After seeing the church and a bit of the museum, I headed out for lunch. The day before, John and I had eaten at a little trattoria by the fish market. John had pork with broccoli-and-polenta cutlet and pomegranate sauce, while I’d ordered tagliatini with mixed seafood and radicchio, washed down with a glass of Incrocio Manzoni (dry white wine). This time I opted for the classic Venetian lunch of cicchetti, a kind of bruschetta topped with seafood and then a large cup of tiramisu, in honor of the fact that the divine dessert was created here in 1962 at the restaurant Alle Becherrie .
radicchio cake, a specialty of Treviso
Going back to the subject of radicchio, this last vegetable is the town’s pride and joy. You can get variations of the thing in multiple manifestations, including as a cake. No I have not tried it; I think I’ll stick with tiramisu.
Doing some post-prandial moseying, I was amazed to find myself face to face with a pretty bad likeness of Mario Del Monaco, the hunky Marlon Brando of the ‘Golden Age’ of opera. He was Pollione to Callas’s Norma; Andrea Chenier to Tebaldi’s Maddalena, an optimal Othello, a raging Rigoletto! You could have knocked me down with a baton.
It then occurred to me that John didn’t have anything to eat back at the hotel so I popped into a Pam’s and wandered the aisles marveling at local stuff like shrimp-paste sandwiches, jars of spiced-liver mix, prosecco and Bussolai Buranei (Venetian butter cookies).
Once I’d done the shopping, I headed over to the bus stop. School had just finished and vast hordes of teenagers were heading home. I was leaning against a wall reading Stones of Venice by Ruskin when it dawned on me that two boys were ‘facing off’ not two meters away from me and the crowd of hopeful onlookers threatened to engulf me.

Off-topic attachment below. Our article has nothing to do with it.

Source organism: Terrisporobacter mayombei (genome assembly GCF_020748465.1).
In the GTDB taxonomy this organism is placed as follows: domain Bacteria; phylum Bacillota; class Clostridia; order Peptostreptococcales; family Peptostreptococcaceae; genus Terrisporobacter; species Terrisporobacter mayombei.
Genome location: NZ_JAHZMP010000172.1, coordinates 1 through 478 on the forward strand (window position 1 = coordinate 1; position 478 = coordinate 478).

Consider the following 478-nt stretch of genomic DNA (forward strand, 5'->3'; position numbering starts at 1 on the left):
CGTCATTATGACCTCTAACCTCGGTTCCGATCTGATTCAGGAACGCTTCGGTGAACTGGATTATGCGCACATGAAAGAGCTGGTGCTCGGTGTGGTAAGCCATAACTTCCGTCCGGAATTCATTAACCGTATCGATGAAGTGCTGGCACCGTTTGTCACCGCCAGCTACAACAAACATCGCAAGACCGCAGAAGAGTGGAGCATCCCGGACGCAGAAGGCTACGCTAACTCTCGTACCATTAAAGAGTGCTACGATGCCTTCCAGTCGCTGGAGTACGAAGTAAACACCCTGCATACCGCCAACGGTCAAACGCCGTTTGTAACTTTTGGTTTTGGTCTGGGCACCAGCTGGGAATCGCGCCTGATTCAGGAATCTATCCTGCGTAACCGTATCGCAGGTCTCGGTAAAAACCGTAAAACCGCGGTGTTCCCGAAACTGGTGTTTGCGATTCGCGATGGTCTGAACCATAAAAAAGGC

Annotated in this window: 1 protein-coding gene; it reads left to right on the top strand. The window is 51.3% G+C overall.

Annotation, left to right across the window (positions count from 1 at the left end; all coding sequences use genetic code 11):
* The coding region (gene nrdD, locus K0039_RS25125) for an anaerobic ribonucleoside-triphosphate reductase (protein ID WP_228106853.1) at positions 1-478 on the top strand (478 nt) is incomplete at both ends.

A short boy was approaching and questioning a taller one. The questions were of a loud, repetitive nature and, judging by the tone, amounted to ‘Do you want a piece of me?’. The taller boy seemed not to want a piece of him just at that moment, but stood firm, though his leg was shaking a bit. The shorter fellow then launched into a monologue liberally sprinkled with ‘cazzo’s and an invitation to ‘vieni con me’. A few onlookers initiated a chant, guttural and symphonic, that I recognized from my high school years as an exhortation to fight. But the dulcet voice of reason piped up from a bearded earringed friend of the tall guy.
“Ragazzi, basta,” he reasoned—guys, enough.
The tension was so defused and a group of four boys, huddled nearby, discussed some internecine matter with the seriousness of Roman consuls.
Then my bus arrived and I got on, always a nice moment. The trip had been very satisfying.
‘There will be chocolate everywhere,’ banners around Turin have been offering this cheering prospect for the last couple of weeks. Naturally, I wanted in on the action. On November 8, we headed for Piazza San Carlo to inhale cacao fumes.
Caffe San Carlo
John’s knee has been hurting a lot lately so while I went tripping around the stalls like Homer Simpson in the Land of Chocolate, he elected to stay at what may be the world’s fanciest café, Caffe San Carlo.